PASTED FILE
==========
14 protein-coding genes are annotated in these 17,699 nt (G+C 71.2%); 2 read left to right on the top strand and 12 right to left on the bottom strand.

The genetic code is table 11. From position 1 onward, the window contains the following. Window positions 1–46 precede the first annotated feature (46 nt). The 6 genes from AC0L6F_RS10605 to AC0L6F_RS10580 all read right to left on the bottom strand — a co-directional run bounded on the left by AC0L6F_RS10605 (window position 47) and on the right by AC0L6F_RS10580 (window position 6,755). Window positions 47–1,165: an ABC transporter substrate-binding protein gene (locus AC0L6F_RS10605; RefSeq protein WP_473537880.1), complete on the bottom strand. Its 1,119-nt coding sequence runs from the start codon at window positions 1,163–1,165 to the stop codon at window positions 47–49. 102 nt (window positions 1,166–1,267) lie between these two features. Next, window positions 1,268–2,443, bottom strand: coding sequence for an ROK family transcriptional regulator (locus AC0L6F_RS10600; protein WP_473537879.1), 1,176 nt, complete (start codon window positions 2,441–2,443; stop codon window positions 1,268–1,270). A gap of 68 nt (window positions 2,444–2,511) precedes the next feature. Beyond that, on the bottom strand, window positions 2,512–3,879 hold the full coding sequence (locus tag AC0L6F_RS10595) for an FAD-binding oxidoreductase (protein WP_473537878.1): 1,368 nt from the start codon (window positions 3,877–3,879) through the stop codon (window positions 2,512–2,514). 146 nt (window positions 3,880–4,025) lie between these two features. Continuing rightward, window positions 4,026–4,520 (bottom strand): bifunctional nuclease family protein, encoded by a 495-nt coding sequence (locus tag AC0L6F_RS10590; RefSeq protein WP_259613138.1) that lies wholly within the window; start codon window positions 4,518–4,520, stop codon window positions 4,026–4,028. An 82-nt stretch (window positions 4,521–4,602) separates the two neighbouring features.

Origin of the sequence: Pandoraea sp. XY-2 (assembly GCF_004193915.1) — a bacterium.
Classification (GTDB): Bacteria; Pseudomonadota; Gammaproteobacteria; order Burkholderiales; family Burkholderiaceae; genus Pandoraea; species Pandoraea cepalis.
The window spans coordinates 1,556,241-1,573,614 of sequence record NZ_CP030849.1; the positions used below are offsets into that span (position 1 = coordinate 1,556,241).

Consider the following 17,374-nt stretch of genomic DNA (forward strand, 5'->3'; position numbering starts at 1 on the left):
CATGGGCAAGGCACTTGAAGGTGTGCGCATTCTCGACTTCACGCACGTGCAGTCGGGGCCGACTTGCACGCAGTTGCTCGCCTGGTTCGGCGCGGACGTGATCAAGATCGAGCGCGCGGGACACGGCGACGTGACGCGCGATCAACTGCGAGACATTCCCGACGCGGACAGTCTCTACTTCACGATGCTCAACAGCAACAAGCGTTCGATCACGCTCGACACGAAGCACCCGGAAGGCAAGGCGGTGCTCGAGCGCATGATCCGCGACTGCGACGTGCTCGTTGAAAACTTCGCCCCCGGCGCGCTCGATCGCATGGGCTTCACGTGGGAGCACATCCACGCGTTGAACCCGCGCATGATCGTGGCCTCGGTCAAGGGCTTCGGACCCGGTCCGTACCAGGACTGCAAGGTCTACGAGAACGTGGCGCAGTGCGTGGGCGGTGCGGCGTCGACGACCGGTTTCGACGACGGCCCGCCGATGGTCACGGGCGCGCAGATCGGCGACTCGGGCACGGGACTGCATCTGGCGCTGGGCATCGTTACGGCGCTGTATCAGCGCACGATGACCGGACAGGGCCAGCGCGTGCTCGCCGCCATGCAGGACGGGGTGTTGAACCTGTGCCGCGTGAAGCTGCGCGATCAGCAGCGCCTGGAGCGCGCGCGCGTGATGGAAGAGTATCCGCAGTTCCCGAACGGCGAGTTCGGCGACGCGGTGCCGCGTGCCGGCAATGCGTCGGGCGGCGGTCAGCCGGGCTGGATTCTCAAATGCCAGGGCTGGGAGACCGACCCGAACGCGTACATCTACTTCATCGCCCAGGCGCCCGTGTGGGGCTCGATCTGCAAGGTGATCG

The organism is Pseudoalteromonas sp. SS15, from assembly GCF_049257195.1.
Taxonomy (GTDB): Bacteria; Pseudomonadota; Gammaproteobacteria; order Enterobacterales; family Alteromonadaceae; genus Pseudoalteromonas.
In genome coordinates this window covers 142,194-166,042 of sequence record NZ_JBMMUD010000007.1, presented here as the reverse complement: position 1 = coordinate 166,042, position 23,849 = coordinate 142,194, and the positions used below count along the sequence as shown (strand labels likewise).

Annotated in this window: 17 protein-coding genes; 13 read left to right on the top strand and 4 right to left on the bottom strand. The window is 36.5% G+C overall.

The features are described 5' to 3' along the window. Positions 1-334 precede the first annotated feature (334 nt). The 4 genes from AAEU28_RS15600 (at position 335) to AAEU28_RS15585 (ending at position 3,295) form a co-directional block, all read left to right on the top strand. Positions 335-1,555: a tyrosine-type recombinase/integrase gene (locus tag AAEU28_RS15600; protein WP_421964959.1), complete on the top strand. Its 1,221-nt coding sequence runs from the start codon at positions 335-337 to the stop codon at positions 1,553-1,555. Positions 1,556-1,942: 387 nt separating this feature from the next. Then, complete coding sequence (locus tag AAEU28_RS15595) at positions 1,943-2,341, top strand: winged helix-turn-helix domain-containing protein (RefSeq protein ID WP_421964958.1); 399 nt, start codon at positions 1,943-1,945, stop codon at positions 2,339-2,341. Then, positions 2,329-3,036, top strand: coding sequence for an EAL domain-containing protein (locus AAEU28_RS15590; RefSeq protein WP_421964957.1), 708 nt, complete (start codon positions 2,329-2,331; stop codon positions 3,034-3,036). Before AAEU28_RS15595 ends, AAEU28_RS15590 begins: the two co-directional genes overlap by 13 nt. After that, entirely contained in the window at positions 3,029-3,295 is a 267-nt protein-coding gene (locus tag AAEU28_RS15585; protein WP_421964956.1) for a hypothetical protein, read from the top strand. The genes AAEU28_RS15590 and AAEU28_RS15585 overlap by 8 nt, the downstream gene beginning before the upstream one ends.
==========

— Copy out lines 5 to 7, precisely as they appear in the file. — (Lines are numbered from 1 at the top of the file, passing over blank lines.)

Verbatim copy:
The window spans coordinates 1,556,241-1,573,614 of sequence record NZ_CP030849.1; the positions used below are offsets into that span (position 1 = coordinate 1,556,241).

Consider the following 17,374-nt stretch of genomic DNA (forward strand, 5'->3'; position numbering starts at 1 on the left):
CATGGGCAAGGCACTTGAAGGTGTGCGCATTCTCGACTTCACGCACGTGCAGTCGGGGCCGACTTGCACGCAGTTGCTCGCCTGGTTCGGCGCGGACGTGATCAAGATCGAGCGCGCGGGACACGGCGACGTGACGCGCGATCAACTGCGAGACATTCCCGACGCGGACAGTCTCTACTTCACGATGCTCAACAGCAACAAGCGTTCGATCACGCTCGACACGAAGCACCCGGAAGGCAAGGCGGTGCTCGAGCGCATGATCCGCGACTGCGACGTGCTCGTTGAAAACTTCGCCCCCGGCGCGCTCGATCGCATGGGCTTCACGTGGGAGCACATCCACGCGTTGAACCCGCGCATGATCGTGGCCTCGGTCAAGGGCTTCGGACCCGGTCCGTACCAGGACTGCAAGGTCTACGAGAACGTGGCGCAGTGCGTGGGCGGTGCGGCGTCGACGACCGGTTTCGACGACGGCCCGCCGATGGTCACGGGCGCGCAGATCGGCGACTCGGGCACGGGACTGCATCTGGCGCTGGGCATCGTTACGGCGCTGTATCAGCGCACGATGACCGGACAGGGCCAGCGCGTGCTCGCCGCCATGCAGGACGGGGTGTTGAACCTGTGCCGCGTGAAGCTGCGCGATCAGCAGCGCCTGGAGCGCGCGCGCGTGATGGAAGAGTATCCGCAGTTCCCGAACGGCGAGTTCGGCGACGCGGTGCCGCGTGCCGGCAATGCGTCGGGCGGCGGTCAGCCGGGCTGGATTCTCAAATGCCAGGGCTGGGAGACCGACCCGAACGCGTACATCTACTTCATCGCCCAGGCGCCCGTGTGGGGCTCGATCTGCAAGGTGATCG